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Conceptual Physics THURSDAY October 21 st, 2010 LESSON GOALS: Discuss results of HMWK Project Review concepts of average speed and acceleration Complete Moo Motion practicum Complete Student Motion lab (graph making and matching) Do group examples Discuss projectile motion and do a “check for understanding” Discuss circular motion and do a “check for understanding” Briefly go over Simple Machines examples and concepts 1/14

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HMWK Project Share the results of your homework project. Conclusion: “How does this relate to impulse and change-in-momentum”? 2/14

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Concept Review Average Speed v = d / t (triangle for this?) Acceleration a = change in velocity / time (triangle for this?) 3/14

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Moo Motion Go To: Experiment by changing the initial position. Experiment by changing the initial velocity. Experiment by changing the acceleration. Experiment by changing all 3 together. – Write-up your results from each (briefly) in group. – What configuration makes a straight line on the position vs time and which configuration makes a curved line? – Horizontal vs. Diagonal result for velocity vs time? 4/14

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Student Motion (Part 1 of 4) 5/14 Setup your graph in LoggerPro to look similar to the one on to the left, here. 1. Walk very slowly and steadily away from the detector. Keep the result and label as #1. 2. Walk medium fast and steadily away from the detector. Keep the result and label as #2. 3. Walk slowly and steadily toward the detector from a few meters away. Keep the result and label as #3. 4. Walk medium fast and steadily toward the detector. Keep the result and label as #4. Q1: Try different speeds. How does the graph show different speeds for a distance vs. time graph? Q2: Describe the difference between you walking TOWARD the detector and walking AWAY from it.

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Student Motion (Part 2 of 4) 6/14 Setup your graph in LoggerPro to look similar to the one on to the left, here. As a group, sketch out on your paper a prediction for the position-vs-time graph that would result if a person starts 1 m away from the detector, walks away slowly and steadily, pauses for 4 seconds, and then walks quickly and steadily away. Now actually try it! Q3: Was your prediction the same (within reason) of your final result? (Describe how it was different, if applicable).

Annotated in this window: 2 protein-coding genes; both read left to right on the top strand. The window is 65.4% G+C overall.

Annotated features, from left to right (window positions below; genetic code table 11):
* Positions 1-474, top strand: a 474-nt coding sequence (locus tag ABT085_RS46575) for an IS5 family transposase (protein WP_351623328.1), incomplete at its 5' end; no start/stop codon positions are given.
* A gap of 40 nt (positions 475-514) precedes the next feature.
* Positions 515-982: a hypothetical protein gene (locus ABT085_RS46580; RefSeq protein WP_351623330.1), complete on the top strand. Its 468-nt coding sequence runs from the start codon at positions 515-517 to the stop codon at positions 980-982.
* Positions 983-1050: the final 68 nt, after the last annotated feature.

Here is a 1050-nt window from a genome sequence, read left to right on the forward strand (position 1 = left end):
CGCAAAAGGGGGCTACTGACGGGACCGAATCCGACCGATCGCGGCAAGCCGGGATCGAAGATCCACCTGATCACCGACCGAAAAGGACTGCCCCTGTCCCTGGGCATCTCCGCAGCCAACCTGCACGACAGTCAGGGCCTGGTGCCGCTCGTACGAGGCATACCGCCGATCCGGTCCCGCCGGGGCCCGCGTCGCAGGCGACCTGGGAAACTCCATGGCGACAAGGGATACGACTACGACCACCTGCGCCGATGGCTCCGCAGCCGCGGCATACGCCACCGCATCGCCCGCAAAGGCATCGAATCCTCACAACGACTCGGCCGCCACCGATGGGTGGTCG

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Student Motion (Part 3 of 4) 7/14 Setup your graph in LoggerPro to look similar to the one up above, here. Try to match this graph. (Note that the second slope is greater than the first for the changing position!) Q4: How did you change your motion in order to produce the two differently sloped parts of the graph?

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Student Motion (Part 4 of 4) 8/14 Setup your graph in LoggerPro to look similar to one of those up above, here. Try to match these graphs. (Note that we are no longer dealing with only straight lines!) Q5: What do we call this characteristic of motion that causes curved lines on position vs. time graphs?

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Group Examples Complete these in your groups and present: P. 48 #’s 2, 3, 5, 8; 12. 9/14

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Projectile Motion – describing the main points along trajectory – “optimal angle” and “angle equivalence” – Horizontal-motion independence from gravity’s effect – CHECK-for-UNDERSTANDING: P. 130 #28 10/14

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Circular Motion Note: We will discuss this in greater detail when we look at Planetary and Satellite motion. – define: “centripetal acceleration” (&tc.) full definition of acceleration: “change in…” – equation: solving for the acceleration that keeps an object moving along a circular path – examples of Forces that cause this acceleration – CHECK-for-UNDERSTANDING: “A ball attached to a string is spun around at a constant speed (assume the ball is level with the person’s hand, vertically). If the distance between the center of the ball and the part of the string being held is 0.4 meter, and the ball is clocked at going 5 m/s, what value is the acceleration that keeps the ball moving in a circular path? Also, what is causing this acceleration?” 11/14

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Simple Machines 12/14 I like to briefly discuss Simple Machines at this point since they are perfect examples of how Force & Motion (Unit 2) concepts are directly related to Work & Energy concepts (Unit 1). Here are a few examples of the six Simple Machines, but it would behoove you to review this powerpoint for further examples and definitions: lessons/201011Fall/ Simple_machines_upload.ppt

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Recommended Reading: Sections (And of course all the previous ones for this unit!) 13/14 STUDY THESE: Force discussion topics, Galileo’s contributions, definitions, group examples / hmwk Newton’s Laws, Hooke’s Law, Pressure calculation center-of-mass, kinetic and static friction (don’t forget graphs!), group examples / hmwk group examples / hmwk, momentum, impulse, collisions (2 types, right?) group examples / hmwk, average speed, acceleration, position/velocity/acceleration graphs (interpreting these graphs of motion) projectile motion topics, circular motion topics, simple machines

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Looking Ahead: 14/14 Next class will be our Unit 2 Test!

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